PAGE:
Throughout human evolution periods of feasting have been followed by periods of fasting. Our body is physiologically adapted to spending a little time without food. Skip eating for a day or so, 24-36 hours, and just consume water, tea, or bone broth and feel the health benefits. I suggest fasting from about 6pm after you have had dinner until 6pm the next day and then have a small dinner, or if you feel good, go until breakfast time the next day. During the fast you can consume as much non-sugar liquids as you want. I want to point out that a 24-36 hour fast is completely safe and will not cause your body to go into “starvation mode”; metabolism won’t start slowing down until after about 72 hours. I do not suggest doing a fast if you are pregnant or diabetic.
What are the benefits of a 24-36 hour fast?
- Your body burns stored fat – this will help you lose the weight you may have gained over the holiday feasting period. When immediate calories are not available from food, the body is forced to produce many hormones that cause the fat cells to break down stored energy to maintain your blood sugar. If your body is not used to periodic fasting then your brain may not like this and you could start to feel hungry. Your stomach cells will produce the hunger hormone called ghrelin but this only lasts for about 10 minutes and then it will go away so don’t worry about this feeling, just let your body figure out that it needs to make other hormones to keep your blood sugar stable.
- Your pancreas will produce glucagon – this is a hormone that signals the liver to breakdown glycogen and fat to stabilize blood sugar.
- Your brain and adrenal glands will start to produce epinephrine and norepinephrine – these hormones are made about 8-10 hours into a fast and they signal fat cells to breakdown fat. They are also stimulating, so they will make you feel energetic. This works out well for morning energy if you start your fast the evening before.
- Your adrenal glands will produce cortisol – I know I have talked about how excess cortisol can be quite detrimental but this short term burst of cortisol during a fast is necessary for the body to keep blood sugar regulated. Cortisol is naturally produced in the morning and signals fat cells to break down fat to keep blood sugar stable and it also helps to reduce your appetite.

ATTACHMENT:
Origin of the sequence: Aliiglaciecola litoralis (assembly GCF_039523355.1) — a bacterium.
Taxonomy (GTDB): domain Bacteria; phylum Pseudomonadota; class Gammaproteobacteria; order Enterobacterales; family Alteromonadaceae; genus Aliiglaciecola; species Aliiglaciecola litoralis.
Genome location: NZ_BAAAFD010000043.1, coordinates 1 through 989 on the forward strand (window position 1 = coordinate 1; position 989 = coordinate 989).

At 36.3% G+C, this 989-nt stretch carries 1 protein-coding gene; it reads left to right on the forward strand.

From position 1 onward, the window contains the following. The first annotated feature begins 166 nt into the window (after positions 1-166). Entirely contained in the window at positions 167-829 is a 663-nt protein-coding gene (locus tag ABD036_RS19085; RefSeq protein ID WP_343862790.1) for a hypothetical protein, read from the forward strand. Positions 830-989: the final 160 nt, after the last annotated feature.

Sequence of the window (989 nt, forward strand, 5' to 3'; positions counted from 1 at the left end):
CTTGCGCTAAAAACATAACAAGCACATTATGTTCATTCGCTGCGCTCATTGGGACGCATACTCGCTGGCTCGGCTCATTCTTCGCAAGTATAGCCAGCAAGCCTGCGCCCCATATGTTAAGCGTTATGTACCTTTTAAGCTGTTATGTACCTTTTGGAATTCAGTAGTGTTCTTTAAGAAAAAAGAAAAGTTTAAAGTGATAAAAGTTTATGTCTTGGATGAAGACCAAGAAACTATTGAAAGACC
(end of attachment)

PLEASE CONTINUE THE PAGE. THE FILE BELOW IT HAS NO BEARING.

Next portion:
- Your pituitary gland will produce growth hormone (GH) – in adults, this hormone is only produced during deep sleep, intense exercise or periods of fasting. GH is our anti-aging hormone that signals cells to regenerate. We can’t regenerate cells when we eat all the time because the body can only fully divert energy to digesting and storing nutrients or cell repair and regeneration.
- Mitochondria will replicate – mitochondria are organelles in the cells that produce energy and also play a role in many other important functions such as apoptosis (killing damaged cells), protective and anti-aging effects. Short term stresses like exercise and fasting stimulate cells to make more mitochondria, increased mitochondrial numbers are directly proportional to cellular health.
- Reduces leptin resistance – leptin is a hormone that is produced by fat cells and tells our brain that we are full and satiated. When we eat all the time without periods of fasting, we can become leptin resistant and that means we will feel hungry even of we have eaten enough nutrients. Controlling hunger is key for regulating body weight and metabolism.
- Reduces insulin resistance – Insulin is the only hormone that tells our cells to take up blood sugar and convert it to fat for storage. The purpose of this is to have enough stored energy so we can survive during the periods of time when there is less food. IF we eat all the time then insulin is produced all the time and cells eventually stop responding to it. Insulin resistance will eventually cause type 2 diabetes. When we fast, insulin is not produced; we need to have periods of time when we do not produce insulin, then the cells will then be more sensitive to insulin the next time you eat.
- Fasting increases lifespan – it is well established that there is a fundamental connection between caloric intake and aging. Fasting triggers the expression of sirtuins that play a major role in cell longevity, regulating the insulin response, and production of cellular antioxidants. Sirtuins may play a significant role in prevention of cancer cell development because they reduce cell growth and promote cell repair, increase resistance to oxidative stress and regulate gene expression. Sirtuins are inhibited in a nutrient-rich environment. Sirtuins can only function in the presence of NAD+ (a molecule used to make NADH that is used by the mitochondria to make energy), and the only way to increase cellular levels of NAD+, other than taking it as a supplement, is to fast. Studies indicate that at least 14 hours of fasting is required to affect cellular functions.